Announcing a new book: Daughter of Adena

Margaret Worthington's Personal Papers - Chillicothe, Ohio - 1836 - 1839
Edited and with an introduction by Charlotte W. Wells with Laura R. Prieto and Jennifer C. Davis

The design of Adena and its extensive grounds was in the eighteenth century tradition of colonial Virginia. While serving as one of Ohio's senators in Washington in 1805, Thomas Worthington commissioned Benjamin Latrobe, now considered the father of American architecture, to design the mansion.

From the time they first occupied Adena, the Worthingtons entertained many prominent people such as the great Shawnee chiefs Tecumseh and Blue Jacket, as well as President James Monroe and Mrs. John Pope, sister-in-law of President John Quincy Adams. Adena has undergone many changes since Margaret's time, but was freshly restored to its nineteenth century appearance in time for Ohio's bicentennial in 2003.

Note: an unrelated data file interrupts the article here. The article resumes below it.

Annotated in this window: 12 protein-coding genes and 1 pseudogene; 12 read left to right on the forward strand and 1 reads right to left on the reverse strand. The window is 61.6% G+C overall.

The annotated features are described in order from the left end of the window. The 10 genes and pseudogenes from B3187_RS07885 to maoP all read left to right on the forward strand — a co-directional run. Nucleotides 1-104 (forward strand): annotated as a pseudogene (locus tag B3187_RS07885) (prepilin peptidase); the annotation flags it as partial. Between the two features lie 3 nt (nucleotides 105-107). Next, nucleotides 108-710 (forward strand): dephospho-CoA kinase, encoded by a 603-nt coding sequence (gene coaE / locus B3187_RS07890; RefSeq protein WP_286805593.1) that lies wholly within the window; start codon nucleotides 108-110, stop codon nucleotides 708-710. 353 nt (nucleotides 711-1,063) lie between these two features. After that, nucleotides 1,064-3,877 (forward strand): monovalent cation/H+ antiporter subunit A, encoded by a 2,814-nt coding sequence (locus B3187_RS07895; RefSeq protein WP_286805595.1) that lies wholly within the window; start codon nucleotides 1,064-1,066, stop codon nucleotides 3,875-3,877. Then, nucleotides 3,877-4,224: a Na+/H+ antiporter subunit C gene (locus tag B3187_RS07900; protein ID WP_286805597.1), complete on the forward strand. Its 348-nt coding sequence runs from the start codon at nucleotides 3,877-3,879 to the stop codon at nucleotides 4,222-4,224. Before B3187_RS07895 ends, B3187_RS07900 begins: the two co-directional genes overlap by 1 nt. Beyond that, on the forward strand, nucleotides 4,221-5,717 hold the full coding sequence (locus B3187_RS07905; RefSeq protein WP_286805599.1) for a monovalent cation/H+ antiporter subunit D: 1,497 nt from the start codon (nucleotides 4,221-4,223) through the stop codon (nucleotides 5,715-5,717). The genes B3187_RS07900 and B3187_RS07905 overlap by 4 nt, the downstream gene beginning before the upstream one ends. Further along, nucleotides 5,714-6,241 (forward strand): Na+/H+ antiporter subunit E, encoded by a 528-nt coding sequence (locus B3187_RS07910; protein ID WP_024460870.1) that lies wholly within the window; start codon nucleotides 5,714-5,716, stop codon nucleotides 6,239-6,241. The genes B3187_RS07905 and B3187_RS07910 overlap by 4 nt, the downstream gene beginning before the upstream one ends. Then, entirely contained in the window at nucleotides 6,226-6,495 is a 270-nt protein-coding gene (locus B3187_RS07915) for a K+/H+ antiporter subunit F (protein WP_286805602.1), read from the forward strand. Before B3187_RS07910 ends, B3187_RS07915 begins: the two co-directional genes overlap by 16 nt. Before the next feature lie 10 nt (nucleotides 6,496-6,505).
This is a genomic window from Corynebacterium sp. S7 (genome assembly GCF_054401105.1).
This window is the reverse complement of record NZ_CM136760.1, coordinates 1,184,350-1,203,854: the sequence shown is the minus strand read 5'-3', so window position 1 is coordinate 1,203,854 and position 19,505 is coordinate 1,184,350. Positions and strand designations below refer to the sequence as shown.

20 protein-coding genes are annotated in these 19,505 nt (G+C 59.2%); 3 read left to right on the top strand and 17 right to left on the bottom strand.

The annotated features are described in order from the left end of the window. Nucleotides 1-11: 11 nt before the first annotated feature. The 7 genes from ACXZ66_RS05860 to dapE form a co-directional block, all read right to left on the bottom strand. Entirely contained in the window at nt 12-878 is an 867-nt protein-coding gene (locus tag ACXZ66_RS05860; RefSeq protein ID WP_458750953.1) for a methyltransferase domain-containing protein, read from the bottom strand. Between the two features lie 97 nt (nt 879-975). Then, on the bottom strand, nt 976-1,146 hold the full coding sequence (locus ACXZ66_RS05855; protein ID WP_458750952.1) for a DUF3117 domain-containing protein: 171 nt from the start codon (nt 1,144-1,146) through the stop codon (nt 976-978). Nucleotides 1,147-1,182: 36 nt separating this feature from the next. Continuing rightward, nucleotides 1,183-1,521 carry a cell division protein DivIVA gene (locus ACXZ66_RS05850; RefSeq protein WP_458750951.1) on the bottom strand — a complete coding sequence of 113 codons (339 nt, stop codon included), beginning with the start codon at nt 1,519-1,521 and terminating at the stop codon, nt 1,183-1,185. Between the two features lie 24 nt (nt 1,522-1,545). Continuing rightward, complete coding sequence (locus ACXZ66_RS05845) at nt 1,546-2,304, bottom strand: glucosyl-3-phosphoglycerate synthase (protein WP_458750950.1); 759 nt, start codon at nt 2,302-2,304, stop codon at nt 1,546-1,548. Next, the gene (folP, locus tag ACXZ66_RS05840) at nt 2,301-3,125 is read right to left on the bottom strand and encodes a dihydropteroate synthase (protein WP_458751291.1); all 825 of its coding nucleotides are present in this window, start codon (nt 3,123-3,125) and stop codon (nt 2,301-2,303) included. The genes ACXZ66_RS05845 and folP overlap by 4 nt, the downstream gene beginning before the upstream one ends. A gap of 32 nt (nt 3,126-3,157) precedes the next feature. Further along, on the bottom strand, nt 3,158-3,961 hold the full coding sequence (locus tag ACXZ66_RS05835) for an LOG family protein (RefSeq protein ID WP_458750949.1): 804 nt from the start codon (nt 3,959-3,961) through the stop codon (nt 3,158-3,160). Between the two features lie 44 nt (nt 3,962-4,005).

The words in white ("my beloved home") on the cover photo are from Margaret's diary entry of May 19, 1836.
Historic Adena is owned and maintained by the Ohio Historical Society, Columbus, Ohio; visit Ohio History.

Page Updated April 29, 2005.

Readers will be interested in Margaret's accounts of social life among her circle of Chillicothe friends, sometimes brushing elbows with notables of the period. Daughter of Adena also opens a window into Margaret's private life, revealing how she was torn between her desire to marry and her reluctance to leave Adena and her mother. She often confessed that her faith was tested by anxiety. Her novel-like story culminates in 1839 with her marriage to Edward D. Mansfield, Cincinnati newspaper editor and writer.

The picture of Adena on the book's cover is a photo of an original 1908 painting owned by Charlotte W. Wells.

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